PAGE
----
Editor’s Note: The Citizen received these press releases last week concerning Skull Creek.
COLUMBUS — The Lower Colorado River Basin Coalition said it deplores a series of toxic spills on Skull Creek that have killed fish and endangered wildlife and humans, and it supports county and state efforts to stop the contamination and prosecute the offenders.
On April 12, the State Attorney General won a temporary restraining order against Inland Environmental and Remediation Inc., an oil and gas recycling company, on grounds that public health and environment are threatened by waste discharges from its Altair facility into Skull Creek. Over the past two months, a dark oily substance with foul odor has been seen three times in the creek, which flows into the Colorado River south of Altair.
“The creek is dead,” said Colorado County Judge Ty Prause, who is a member of Coalition Executive Committee. “Our immediate concern is gauging the possible risks to people and animals – and we need answers now from regulatory agencies.”
In early February, when the first spill was sited, Prause reported it to the TCEQ, Texas Parks and Wildlife Department and the Texas Railroad Commission. “All we got for two months was the agencies taking water samples, testing on site, pointing fingers at each other about whose jurisdiction it was, and no information to keep our citizens informed until the filing of a lawsuit Petition last Friday,” said Prause.
“Surely we should expect and receive better communication and true partnering with local government from TCEQ, RRC and Parks and Wildlife when there is a real emergency,” he continued. “These agencies are supposed to serve as guardians and stewards of our State’s precious resources and this event in Colorado County has highlighted the need for reform.”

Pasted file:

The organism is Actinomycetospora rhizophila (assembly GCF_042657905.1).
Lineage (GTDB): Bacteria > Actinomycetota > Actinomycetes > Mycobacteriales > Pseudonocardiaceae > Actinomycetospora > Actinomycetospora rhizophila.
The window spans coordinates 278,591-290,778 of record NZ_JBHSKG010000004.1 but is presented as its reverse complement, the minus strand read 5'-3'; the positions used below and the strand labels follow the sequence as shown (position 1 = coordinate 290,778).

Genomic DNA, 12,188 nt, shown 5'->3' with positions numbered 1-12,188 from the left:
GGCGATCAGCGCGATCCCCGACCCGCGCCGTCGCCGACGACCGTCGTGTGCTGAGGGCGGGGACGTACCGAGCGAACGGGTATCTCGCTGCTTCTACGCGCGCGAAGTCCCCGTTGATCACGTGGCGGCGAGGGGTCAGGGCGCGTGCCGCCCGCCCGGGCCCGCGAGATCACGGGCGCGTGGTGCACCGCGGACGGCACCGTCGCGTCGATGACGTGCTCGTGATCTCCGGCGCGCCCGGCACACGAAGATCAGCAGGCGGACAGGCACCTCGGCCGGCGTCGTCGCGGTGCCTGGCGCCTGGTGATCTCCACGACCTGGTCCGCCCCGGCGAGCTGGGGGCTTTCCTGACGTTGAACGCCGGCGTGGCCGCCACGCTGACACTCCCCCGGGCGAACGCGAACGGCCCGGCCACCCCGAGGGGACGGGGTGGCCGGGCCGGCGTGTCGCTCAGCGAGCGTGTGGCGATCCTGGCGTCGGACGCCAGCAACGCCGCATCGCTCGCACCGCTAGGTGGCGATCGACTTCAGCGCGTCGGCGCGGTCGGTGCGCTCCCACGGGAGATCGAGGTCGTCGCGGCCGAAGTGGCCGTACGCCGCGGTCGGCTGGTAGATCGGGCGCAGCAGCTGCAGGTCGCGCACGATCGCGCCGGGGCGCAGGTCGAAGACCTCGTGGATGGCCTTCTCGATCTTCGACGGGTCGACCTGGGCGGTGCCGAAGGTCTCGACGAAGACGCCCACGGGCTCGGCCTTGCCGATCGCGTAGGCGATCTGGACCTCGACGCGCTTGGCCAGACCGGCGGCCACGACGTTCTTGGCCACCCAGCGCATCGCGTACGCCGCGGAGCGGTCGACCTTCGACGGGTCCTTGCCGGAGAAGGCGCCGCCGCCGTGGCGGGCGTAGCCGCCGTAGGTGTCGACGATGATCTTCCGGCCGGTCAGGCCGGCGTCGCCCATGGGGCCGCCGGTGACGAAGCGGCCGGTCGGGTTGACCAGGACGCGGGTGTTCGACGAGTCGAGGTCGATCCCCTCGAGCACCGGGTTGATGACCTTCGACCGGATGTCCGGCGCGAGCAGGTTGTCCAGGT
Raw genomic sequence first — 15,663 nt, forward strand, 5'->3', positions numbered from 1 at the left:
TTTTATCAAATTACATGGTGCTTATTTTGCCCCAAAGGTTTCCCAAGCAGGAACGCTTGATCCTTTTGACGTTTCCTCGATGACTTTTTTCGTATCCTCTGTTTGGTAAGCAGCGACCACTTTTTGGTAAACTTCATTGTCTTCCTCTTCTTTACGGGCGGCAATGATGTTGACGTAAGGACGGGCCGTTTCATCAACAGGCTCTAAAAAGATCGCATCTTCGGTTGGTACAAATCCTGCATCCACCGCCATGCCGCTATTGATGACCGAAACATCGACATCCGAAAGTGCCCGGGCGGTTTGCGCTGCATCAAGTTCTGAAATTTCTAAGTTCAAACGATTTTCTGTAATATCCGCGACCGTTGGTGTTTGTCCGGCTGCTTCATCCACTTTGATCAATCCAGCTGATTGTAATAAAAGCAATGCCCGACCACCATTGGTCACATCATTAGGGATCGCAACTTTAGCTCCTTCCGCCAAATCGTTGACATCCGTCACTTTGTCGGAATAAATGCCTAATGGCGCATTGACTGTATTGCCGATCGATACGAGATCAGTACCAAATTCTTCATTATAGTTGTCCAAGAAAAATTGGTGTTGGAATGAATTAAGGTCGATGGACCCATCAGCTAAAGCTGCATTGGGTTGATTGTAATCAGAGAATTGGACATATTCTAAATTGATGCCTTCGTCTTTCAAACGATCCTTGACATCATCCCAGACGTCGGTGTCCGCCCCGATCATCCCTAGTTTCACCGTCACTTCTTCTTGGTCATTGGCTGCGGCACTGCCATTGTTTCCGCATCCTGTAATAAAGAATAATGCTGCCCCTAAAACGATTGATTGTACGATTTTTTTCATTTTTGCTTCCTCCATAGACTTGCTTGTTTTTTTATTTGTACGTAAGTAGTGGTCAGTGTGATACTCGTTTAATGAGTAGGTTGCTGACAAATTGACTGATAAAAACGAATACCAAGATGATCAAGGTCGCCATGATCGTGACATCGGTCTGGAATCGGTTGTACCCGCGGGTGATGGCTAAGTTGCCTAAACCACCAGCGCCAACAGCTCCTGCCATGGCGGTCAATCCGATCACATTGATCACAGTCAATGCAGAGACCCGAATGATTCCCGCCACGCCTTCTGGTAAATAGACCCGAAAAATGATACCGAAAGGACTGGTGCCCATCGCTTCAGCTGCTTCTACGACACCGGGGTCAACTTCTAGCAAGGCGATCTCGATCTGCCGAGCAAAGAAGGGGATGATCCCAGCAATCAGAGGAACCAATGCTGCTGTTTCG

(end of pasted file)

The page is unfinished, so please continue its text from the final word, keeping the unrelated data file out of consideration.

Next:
Feeling a need for action, the Colorado County Commissioners Court passed a resolution on April 8 to enable the county to convene a grand jury and conduct a criminal investigation into the contamination.
Finally on April 10, the TCEQ provided a toxicology report and on April 12 filed suit against Inland Environmental, including the temporary restraining order request. The AG’s office may seek statutory penalties.
“We’re concerned about downstream,” said Wharton County Judge Philip Spenrath, also a member of the Coalition Executive Committee. Wharton County is just south of Colorado County along the Colorado River.
On April 16, the Lower Colorado River Authority authorized its general manager to “take all actions necessary” to pursue enforcement actions for violations of water quality rules.
“LCRA is alarmed by the water quality data we are seeing downstream of the Inland facility,’’ LCRA General Manager Phil Wilson said in a statement. “We are very concerned, and we are considering taking action to resolve this issue quickly to protect water quality in the creek and the Colorado River.”
The Lower Colorado River Basin Coalition is urging all agencies to act promptly and to prosecute offenders to the full extent of the law.
The Lower Colorado River Basin Coalition (www.waterdownstream.com) seeks a fair and balanced approach to water management of the Colorado River for all parties under all conditions – drought and flood. Equitable river management requires that river waters keep flowing downstream of Longhorn Dam all the way to the Matagorda Bay.
The Coalition is made up of broad and diverse interests from Travis County to Matagorda Bay, including: counties, cities, small communities, school districts, chambers of commerce, realtors, developers, businesses, industry, private landowners, agricultural groups, ag businesses, farmers, ranchers, conservation groups, environmental organizations, hunting and fishing guides and lodges, birding groups, nature tourism businesses, and others.